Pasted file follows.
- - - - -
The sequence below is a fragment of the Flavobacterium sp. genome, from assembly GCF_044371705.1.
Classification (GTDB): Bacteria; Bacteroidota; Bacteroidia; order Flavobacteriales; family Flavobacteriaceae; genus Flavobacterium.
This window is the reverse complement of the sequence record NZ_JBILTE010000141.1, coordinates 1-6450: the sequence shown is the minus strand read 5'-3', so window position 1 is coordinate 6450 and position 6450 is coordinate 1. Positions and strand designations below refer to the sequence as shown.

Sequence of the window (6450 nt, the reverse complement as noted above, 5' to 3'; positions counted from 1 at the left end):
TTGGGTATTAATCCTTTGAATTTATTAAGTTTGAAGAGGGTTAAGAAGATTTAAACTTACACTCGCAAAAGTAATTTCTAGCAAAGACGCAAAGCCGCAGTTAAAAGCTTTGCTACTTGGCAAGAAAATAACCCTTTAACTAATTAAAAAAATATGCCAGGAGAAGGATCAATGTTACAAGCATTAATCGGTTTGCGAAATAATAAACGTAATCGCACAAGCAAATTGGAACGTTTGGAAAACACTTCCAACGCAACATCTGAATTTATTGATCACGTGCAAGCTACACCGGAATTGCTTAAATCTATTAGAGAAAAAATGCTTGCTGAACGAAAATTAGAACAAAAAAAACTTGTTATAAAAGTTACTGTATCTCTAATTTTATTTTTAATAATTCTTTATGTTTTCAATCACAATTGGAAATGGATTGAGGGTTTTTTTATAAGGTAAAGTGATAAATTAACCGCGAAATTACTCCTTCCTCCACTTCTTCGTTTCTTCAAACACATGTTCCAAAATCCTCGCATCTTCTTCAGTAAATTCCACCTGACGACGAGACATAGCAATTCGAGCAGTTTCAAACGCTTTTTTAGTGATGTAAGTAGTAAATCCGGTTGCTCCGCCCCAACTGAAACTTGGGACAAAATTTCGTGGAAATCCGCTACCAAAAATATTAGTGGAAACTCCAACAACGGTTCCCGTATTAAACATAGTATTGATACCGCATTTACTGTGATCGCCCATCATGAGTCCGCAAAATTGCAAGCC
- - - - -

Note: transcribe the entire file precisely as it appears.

The sequence below is a fragment of the Flavobacterium sp. genome, from assembly GCF_044371705.1.
Classification (GTDB): Bacteria; Bacteroidota; Bacteroidia; order Flavobacteriales; family Flavobacteriaceae; genus Flavobacterium.
This window is the reverse complement of the sequence record NZ_JBILTE010000141.1, coordinates 1-6450: the sequence shown is the minus strand read 5'-3', so window position 1 is coordinate 6450 and position 6450 is coordinate 1. Positions and strand designations below refer to the sequence as shown.

Sequence of the window (6450 nt, the reverse complement as noted above, 5' to 3'; positions counted from 1 at the left end):
TTGGGTATTAATCCTTTGAATTTATTAAGTTTGAAGAGGGTTAAGAAGATTTAAACTTACACTCGCAAAAGTAATTTCTAGCAAAGACGCAAAGCCGCAGTTAAAAGCTTTGCTACTTGGCAAGAAAATAACCCTTTAACTAATTAAAAAAATATGCCAGGAGAAGGATCAATGTTACAAGCATTAATCGGTTTGCGAAATAATAAACGTAATCGCACAAGCAAATTGGAACGTTTGGAAAACACTTCCAACGCAACATCTGAATTTATTGATCACGTGCAAGCTACACCGGAATTGCTTAAATCTATTAGAGAAAAAATGCTTGCTGAACGAAAATTAGAACAAAAAAAACTTGTTATAAAAGTTACTGTATCTCTAATTTTATTTTTAATAATTCTTTATGTTTTCAATCACAATTGGAAATGGATTGAGGGTTTTTTTATAAGGTAAAGTGATAAATTAACCGCGAAATTACTCCTTCCTCCACTTCTTCGTTTCTTCAAACACATGTTCCAAAATCCTCGCATCTTCTTCAGTAAATTCCACCTGACGACGAGACATAGCAATTCGAGCAGTTTCAAACGCTTTTTTAGTGATGTAAGTAGTAAATCCGGTTGCTCCGCCCCAACTGAAACTTGGGACAAAATTTCGTGGAAATCCGCTACCAAAAATATTAGTGGAAACTCCAACAACGGTTCCCGTATTAAACATAGTATTGATACCGCATTTACTGTGATCGCCCATCATGAGTCCGCAAAATTGCAAGCC